Past situations have shown that vehicles can catch fire rather easily, cab windows can shatter or fail to stay closed, and cabs can quickly fill with toxic smoke. These situations can force firefighters to hastily exit the vehicle into non-survivable conditions.

If you are entrapped inside a vehicle, unfold the shelter to reflect heat, and be ready to quickly exit and deploy the shelter on the ground.

In a forested area, a fire engine in flames, heavy smoke surrounding the engine.

Figure 1 Fire engine on fire from flame front passage. Two firefighters caught in the cab by the flame front were able to escape by deploying a shelter inside the cab and using it as a heat shield to escape to safety.

Face and Neck Shrouds

Shrouds offer additional protection against radiant heat during an escape. Shrouds should not be used to work in areas that are so hot you could not work there without them. If shrouds are worn, they should be attached to the helmet for quick deployment when they are needed. Do not rely on shrouds to protect your airway from hot gases.

Why You Should Toss your Fusees Before an Entrapment

  • Firefighters have worked close enough to radiant heat to melt goggles and helmets. These plastics melt at about 320 °F.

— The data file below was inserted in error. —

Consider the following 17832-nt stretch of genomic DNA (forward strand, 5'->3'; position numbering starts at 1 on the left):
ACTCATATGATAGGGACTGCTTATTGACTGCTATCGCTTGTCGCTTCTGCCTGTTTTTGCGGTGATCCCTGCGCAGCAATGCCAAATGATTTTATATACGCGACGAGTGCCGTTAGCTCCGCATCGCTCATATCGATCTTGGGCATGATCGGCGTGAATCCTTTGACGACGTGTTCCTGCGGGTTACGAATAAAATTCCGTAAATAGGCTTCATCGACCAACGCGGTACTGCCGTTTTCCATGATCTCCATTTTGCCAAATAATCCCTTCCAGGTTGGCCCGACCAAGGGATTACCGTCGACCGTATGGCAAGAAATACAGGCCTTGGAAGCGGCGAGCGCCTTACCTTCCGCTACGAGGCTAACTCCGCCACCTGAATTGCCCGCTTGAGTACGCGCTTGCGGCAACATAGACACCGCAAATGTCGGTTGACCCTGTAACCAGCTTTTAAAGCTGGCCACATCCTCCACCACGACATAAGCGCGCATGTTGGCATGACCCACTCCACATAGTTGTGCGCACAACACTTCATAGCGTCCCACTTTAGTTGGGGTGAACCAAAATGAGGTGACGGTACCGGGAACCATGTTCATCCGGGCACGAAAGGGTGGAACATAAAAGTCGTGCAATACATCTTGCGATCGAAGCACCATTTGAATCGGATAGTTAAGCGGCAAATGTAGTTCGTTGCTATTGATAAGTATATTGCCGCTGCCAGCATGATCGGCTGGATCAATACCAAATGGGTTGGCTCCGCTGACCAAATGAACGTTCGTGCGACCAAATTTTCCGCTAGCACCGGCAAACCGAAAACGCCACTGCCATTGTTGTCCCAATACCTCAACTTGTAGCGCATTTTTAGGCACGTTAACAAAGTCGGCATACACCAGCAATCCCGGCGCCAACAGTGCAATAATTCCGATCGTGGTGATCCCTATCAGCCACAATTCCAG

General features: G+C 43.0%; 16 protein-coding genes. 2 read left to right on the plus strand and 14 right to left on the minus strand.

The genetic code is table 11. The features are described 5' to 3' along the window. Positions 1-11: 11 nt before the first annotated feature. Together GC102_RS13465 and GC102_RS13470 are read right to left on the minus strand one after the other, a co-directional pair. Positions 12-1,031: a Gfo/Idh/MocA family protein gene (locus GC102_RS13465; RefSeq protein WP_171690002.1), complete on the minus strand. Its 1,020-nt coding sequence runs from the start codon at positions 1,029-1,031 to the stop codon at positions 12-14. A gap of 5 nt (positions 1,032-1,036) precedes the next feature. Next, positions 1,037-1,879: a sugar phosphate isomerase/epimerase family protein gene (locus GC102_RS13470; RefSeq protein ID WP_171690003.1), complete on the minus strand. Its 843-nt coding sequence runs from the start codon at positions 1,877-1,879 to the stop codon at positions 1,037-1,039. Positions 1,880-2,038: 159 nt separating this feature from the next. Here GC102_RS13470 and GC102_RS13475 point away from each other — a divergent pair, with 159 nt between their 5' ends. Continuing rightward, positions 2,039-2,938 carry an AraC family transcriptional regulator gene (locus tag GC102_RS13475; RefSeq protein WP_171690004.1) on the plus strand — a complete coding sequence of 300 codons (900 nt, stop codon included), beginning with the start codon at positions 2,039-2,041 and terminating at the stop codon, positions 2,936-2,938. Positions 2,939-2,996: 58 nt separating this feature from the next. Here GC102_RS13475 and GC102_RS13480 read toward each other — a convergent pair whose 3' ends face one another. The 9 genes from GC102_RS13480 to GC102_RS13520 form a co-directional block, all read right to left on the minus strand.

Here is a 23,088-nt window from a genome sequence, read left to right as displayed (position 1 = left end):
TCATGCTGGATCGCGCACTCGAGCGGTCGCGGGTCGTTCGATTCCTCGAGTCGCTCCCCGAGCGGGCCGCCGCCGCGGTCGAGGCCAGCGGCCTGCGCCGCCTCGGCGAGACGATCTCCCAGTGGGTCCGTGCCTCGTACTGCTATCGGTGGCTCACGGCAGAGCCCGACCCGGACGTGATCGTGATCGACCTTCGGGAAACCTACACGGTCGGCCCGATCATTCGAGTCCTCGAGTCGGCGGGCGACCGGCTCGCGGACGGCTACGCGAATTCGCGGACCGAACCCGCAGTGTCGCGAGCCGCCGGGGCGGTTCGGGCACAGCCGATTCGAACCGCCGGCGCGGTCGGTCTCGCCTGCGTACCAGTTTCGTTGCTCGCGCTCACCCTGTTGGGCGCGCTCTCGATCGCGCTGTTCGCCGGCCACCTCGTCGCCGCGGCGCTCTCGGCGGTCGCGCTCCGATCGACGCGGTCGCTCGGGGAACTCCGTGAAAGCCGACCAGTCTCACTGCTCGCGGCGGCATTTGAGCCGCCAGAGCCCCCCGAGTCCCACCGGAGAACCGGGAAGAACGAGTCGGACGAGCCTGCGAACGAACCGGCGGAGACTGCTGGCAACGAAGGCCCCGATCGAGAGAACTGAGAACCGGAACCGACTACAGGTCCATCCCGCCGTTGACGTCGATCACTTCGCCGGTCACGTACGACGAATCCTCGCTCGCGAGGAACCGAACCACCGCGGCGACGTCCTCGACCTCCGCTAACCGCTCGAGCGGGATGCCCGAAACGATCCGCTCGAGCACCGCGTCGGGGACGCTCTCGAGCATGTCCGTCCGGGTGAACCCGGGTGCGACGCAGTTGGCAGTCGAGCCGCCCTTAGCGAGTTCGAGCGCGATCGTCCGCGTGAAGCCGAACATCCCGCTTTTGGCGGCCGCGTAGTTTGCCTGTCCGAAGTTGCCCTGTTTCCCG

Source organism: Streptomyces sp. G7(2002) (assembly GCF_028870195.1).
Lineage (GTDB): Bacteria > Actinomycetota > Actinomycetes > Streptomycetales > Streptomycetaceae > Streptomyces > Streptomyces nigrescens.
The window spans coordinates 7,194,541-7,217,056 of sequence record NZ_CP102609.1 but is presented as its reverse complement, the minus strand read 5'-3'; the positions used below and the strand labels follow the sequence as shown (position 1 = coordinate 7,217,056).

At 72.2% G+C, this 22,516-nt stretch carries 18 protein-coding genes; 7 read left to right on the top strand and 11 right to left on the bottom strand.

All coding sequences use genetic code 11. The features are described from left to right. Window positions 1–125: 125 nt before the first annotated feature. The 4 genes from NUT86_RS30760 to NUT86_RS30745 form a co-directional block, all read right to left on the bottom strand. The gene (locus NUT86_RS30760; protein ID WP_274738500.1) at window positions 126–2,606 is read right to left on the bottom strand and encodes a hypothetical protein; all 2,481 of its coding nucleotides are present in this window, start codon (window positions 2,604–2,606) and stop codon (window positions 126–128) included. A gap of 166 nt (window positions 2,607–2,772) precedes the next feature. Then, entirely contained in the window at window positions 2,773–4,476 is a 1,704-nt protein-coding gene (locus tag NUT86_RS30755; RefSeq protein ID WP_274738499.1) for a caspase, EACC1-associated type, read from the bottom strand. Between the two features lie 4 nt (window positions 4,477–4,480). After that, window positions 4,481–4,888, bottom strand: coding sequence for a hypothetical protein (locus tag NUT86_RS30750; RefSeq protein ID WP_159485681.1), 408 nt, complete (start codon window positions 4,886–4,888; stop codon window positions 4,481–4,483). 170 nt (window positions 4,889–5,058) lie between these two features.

• Fusees ignite at 375 °F and burn near 3,000 °F.
  • If an entrapment transitions to a deployment, you will not have time to think about items in your pack that could be dangerous.


If you are in an entrapment, protect your lungs, and airway at all costs. Most firefighters who perish in fires die from heat that damages their airway, not from external burns. One breath of hot gases can damage your lungs, causing you to suffocate.

Your entrapment site may meet the definition of a safety zone, but wind and slope can create the need for a larger safety zone than the standard four times the flame length calculation. Terrain, slope, and wind impact how a fire burns through an area. Because of these factors, be prepared to rapidly deploy your fire shelter if your safety zone turns out to be inadequate for the conditions. For more information, review the 6 Minutes for Safety publication on safety zones.

Be alert for signs of hot gases. These gases may not be smoky or dark. Your only warning may be air movement, an increase in temperature, and/or embers blowing past. If gases get hot enough to burn you, it is past time to get under your fire shelter.